West Virginia Law Review

From Wikipedia, the free encyclopedia
Jump to: navigation, search
West Virginia Law Review  
2013 masthead
Former names
The West Virginia Bar (1894–1901), The Bar (1902-1917), West Virginia Law Quarterly and The Bar (1917–1949), The West Virginia Law Review (1950–present)
Abbreviated title (ISO 4)
W. Va. Law Rev.
Discipline Law
Language English
Edited by Imad Matini
Publication details
Publisher
Publication history
1894-present
Frequency Triannually
Indexing
ISSN 0043-3268
LCCN 12004974
OCLC no. 01769680
Links

The West Virginia Law Review (Bluebook abbreviation: W. Va. L. Rev.) is a triannual student-run law review of the West Virginia University College of Law. It was established in 1894 and is the fourth oldest law review in the United States.[1] The current editor-in-chief is David Stone.

Vol. 117 Editorial Board:

  • Senior Managing Editor: Ralph Surman
  • Executive Notes Editor: Whitney Morgan
  • Senior Notes Editors: Jared Dotson, Kate Lacy, Amanda Tomblyn, & Devon Unger
  • Executive Research Editors: Grace Hurney, Cody Murphey, & Jason Turner
  • Senior Research Editors: William Burner, Hood Dawson, Jason Holliday, Katie Moore, Nicholas Parker, & Michael Spooner
  • Executive Article Selection & Symposium Editors: Andy Isabell & John Pizzo
  • Executive Alumni & Development Editor: Stephanie Mascella
  • Executive Publications Editor: Stephanie Zwerner

Volume 117 Associate Editors:

  • Jacquelyn Bane, Christopher L. Bauer, Berkeley Bentley, Ray Boyce, Logan Burke, Brandon Cole, Erica Cross, Camille Currey, Jay Ford, Joshua Hardy, Shelby Hicks, Laura Hoffman, Ben Hogan, Kelsey Jonas, Jim McDaniel, Francesca Miller, Andrew Patchan, Chelsea Pullen, Kaitlyn Pytlak, Gary Stewart, & Abigail Wolfe

History[edit]

The West Virginia Law Review underwent several name changes. It was established in 1894 as The West Virginia Bar by West Virginia University professor William P. Willey.[2][3] The name was changed to The Bar in 1902. It was again changed in 1917 to the West Virginia Law Quarterly and The Bar and remained so until 1950 when it obtained its current title. As Willey was a prominent and active member of the West Virginia Bar Association, the early years of The Bar were closely associated it. The Bar was at first funded by advertisements and subscriptions, and published monthly issues. Willey served as the editor-in-charge from 1894 until he retried in 1917.[4] He began using the assistance of student editors in 1915.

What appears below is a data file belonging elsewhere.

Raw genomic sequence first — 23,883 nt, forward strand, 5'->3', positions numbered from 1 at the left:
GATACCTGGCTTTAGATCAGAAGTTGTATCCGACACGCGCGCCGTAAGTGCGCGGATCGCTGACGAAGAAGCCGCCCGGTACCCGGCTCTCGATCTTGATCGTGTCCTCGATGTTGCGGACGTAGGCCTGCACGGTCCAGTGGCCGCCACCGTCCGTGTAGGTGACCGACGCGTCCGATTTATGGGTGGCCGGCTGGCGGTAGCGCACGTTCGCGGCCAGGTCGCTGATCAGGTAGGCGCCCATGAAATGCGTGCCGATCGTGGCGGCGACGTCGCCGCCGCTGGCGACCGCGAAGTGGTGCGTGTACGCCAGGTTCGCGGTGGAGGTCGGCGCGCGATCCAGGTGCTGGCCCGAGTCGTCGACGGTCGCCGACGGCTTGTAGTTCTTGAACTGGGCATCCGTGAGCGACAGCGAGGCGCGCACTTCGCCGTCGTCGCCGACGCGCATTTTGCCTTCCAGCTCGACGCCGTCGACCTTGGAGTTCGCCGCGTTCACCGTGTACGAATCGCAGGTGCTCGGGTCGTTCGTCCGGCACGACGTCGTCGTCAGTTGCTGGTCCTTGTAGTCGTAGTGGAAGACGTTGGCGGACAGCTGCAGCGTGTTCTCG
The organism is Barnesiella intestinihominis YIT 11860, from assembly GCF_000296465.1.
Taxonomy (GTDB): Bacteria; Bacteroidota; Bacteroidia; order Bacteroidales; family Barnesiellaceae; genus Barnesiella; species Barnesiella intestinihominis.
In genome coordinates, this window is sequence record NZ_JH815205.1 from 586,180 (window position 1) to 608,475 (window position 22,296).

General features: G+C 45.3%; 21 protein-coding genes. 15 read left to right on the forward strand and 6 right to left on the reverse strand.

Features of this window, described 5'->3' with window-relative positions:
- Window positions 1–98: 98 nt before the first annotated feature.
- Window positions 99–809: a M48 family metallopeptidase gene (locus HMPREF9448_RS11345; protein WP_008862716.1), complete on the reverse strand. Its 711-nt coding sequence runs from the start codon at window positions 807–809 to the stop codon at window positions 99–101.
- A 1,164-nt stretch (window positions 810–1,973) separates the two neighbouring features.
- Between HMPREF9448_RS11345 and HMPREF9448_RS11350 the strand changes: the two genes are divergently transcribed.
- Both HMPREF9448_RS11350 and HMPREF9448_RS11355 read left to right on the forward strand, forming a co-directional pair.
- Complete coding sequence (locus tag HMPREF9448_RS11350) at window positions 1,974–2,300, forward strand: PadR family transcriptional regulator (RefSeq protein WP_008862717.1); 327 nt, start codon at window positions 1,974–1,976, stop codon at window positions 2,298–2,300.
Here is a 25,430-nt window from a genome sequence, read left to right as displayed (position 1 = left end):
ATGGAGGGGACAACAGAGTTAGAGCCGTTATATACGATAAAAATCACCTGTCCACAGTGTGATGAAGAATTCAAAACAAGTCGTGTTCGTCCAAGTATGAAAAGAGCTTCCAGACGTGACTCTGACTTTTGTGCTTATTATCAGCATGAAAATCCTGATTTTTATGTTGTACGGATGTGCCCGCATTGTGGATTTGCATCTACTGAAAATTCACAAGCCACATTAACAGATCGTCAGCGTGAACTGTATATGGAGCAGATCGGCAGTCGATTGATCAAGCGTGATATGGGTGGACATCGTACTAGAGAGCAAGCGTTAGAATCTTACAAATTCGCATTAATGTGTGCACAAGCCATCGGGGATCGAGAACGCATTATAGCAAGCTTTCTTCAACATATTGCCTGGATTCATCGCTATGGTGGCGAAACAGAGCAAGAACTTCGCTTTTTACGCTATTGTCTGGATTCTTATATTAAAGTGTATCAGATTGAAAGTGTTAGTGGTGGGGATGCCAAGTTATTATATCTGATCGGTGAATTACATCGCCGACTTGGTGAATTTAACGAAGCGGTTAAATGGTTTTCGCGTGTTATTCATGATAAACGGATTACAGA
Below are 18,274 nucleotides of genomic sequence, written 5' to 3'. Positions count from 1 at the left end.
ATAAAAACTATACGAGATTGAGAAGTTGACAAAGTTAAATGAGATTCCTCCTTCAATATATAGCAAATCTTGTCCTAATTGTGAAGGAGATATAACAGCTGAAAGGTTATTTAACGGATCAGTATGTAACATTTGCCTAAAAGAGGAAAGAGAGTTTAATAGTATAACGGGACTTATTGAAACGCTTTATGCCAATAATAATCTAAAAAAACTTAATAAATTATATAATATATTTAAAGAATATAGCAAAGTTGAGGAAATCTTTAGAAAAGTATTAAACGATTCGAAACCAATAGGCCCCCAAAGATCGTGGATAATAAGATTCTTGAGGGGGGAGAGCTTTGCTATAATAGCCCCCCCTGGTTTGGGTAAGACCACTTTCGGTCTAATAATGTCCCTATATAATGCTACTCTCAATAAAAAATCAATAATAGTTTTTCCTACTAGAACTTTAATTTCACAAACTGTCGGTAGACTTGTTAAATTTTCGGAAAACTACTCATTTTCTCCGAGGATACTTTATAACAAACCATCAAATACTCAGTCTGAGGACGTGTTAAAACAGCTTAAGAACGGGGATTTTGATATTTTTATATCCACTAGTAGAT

In 1917, a faculty board took over the administration of the journal but increased the involvement of student editors by forming a Student Board of Editors in 1920. In 1951, Emanuel Magnuson became the first student editor-in-chief.[5] Since then the law review has been run entirely by student editors. From 1979 to 2003 the West Virginia Law Review issued an annual National Coal Issue devoted to coal law and policy.* Richard Thompson Current Speaker of the West Virginia House of Delegates

In May 2013, the West Virginia Law Review introduced its Inaugural Energy Issue in Volume 115-Issue 3.[6] The Energy Issue will provide an annual discussion of legal issues across the varying sectors of energy practice.

Former editors[edit]

Judges[edit]

Politicians[edit]

References[edit]

  1. ^ Hicks, Fredrick (1942). Materials and Methods of Legal Research. Rochester N.Y.: The Lawyers Co-operative Publishing Company. p. 207. 
  2. ^ Ambler, B.M. (1917). "William P. Willey—An Appreciation". West Virginia Law Quarterly and The Bar 25: 1. 
  3. ^ "William P. Willey's April1861 Letters". 
  4. ^ Ambler, B.M. (1917). "William P. Willey—An Appreciation". West Virginia Law Quarterly and The Bar 25: 1. 
  5. ^ "West Virginia Law Review About Us". 
  6. ^ "West Virginia Law Review Inaugural Energy Issue". 

External links[edit]